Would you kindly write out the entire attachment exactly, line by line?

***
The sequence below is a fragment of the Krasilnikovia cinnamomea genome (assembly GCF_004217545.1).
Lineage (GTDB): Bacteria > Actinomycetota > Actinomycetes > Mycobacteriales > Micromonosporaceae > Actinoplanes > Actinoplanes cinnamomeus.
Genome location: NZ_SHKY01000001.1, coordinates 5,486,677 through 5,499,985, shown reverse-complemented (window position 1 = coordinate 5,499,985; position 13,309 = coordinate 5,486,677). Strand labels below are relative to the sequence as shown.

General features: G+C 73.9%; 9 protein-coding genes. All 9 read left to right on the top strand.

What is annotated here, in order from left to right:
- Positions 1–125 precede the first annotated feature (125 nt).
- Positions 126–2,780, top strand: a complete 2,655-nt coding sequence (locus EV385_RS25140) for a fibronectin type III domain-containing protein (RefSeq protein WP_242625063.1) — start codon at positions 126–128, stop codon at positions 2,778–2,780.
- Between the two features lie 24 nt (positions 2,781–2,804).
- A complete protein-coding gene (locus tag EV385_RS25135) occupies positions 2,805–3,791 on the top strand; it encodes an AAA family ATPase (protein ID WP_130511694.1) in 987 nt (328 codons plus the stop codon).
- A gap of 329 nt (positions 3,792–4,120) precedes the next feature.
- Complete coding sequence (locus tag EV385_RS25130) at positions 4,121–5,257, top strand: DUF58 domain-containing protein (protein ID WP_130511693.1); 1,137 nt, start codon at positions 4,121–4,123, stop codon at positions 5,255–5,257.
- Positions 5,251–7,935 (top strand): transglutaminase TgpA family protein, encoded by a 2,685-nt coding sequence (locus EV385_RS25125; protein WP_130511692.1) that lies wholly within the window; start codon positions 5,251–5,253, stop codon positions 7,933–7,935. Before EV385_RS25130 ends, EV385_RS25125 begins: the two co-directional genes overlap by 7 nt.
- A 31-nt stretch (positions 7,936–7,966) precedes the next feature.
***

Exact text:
The sequence below is a fragment of the Krasilnikovia cinnamomea genome (assembly GCF_004217545.1).
Lineage (GTDB): Bacteria > Actinomycetota > Actinomycetes > Mycobacteriales > Micromonosporaceae > Actinoplanes > Actinoplanes cinnamomeus.
Genome location: NZ_SHKY01000001.1, coordinates 5,486,677 through 5,499,985, shown reverse-complemented (window position 1 = coordinate 5,499,985; position 13,309 = coordinate 5,486,677). Strand labels below are relative to the sequence as shown.

General features: G+C 73.9%; 9 protein-coding genes. All 9 read left to right on the top strand.

What is annotated here, in order from left to right:
- Positions 1–125 precede the first annotated feature (125 nt).
- Positions 126–2,780, top strand: a complete 2,655-nt coding sequence (locus EV385_RS25140) for a fibronectin type III domain-containing protein (RefSeq protein WP_242625063.1) — start codon at positions 126–128, stop codon at positions 2,778–2,780.
- Between the two features lie 24 nt (positions 2,781–2,804).
- A complete protein-coding gene (locus tag EV385_RS25135) occupies positions 2,805–3,791 on the top strand; it encodes an AAA family ATPase (protein ID WP_130511694.1) in 987 nt (328 codons plus the stop codon).
- A gap of 329 nt (positions 3,792–4,120) precedes the next feature.
- Complete coding sequence (locus tag EV385_RS25130) at positions 4,121–5,257, top strand: DUF58 domain-containing protein (protein ID WP_130511693.1); 1,137 nt, start codon at positions 4,121–4,123, stop codon at positions 5,255–5,257.
- Positions 5,251–7,935 (top strand): transglutaminase TgpA family protein, encoded by a 2,685-nt coding sequence (locus EV385_RS25125; protein WP_130511692.1) that lies wholly within the window; start codon positions 5,251–5,253, stop codon positions 7,933–7,935. Before EV385_RS25130 ends, EV385_RS25125 begins: the two co-directional genes overlap by 7 nt.
- A 31-nt stretch (positions 7,936–7,966) precedes the next feature.